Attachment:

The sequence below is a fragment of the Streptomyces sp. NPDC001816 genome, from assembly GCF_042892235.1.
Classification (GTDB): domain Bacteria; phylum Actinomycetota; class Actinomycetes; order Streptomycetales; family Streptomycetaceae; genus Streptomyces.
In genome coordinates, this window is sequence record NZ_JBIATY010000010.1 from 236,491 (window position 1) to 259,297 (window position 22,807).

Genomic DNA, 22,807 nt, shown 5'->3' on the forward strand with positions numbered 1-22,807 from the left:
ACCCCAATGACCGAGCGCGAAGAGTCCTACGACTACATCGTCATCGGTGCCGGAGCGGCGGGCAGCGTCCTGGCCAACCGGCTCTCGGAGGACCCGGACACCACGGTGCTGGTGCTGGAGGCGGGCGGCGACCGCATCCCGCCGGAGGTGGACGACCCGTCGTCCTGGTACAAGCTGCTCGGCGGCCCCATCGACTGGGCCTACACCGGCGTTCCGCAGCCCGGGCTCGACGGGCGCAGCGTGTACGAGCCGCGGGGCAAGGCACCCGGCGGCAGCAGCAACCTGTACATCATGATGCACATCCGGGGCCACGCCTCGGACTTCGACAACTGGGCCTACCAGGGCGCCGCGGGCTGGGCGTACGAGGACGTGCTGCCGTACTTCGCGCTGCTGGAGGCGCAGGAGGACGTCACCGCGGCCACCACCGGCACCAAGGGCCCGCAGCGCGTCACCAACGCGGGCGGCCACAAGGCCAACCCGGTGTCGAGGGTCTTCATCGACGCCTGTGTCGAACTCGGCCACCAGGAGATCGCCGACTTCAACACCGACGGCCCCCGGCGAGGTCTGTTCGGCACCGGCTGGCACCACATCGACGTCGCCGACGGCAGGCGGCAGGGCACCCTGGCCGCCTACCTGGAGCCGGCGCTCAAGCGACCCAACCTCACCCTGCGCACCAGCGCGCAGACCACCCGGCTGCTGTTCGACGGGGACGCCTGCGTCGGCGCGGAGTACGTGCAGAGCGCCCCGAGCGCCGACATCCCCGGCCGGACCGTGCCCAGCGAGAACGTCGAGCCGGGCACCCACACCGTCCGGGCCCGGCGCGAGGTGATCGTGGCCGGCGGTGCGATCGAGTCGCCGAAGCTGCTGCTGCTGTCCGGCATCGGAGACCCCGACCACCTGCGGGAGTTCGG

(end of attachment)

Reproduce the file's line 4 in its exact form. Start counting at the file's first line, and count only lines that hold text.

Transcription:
Genomic DNA, 22,807 nt, shown 5'->3' on the forward strand with positions numbered 1-22,807 from the left: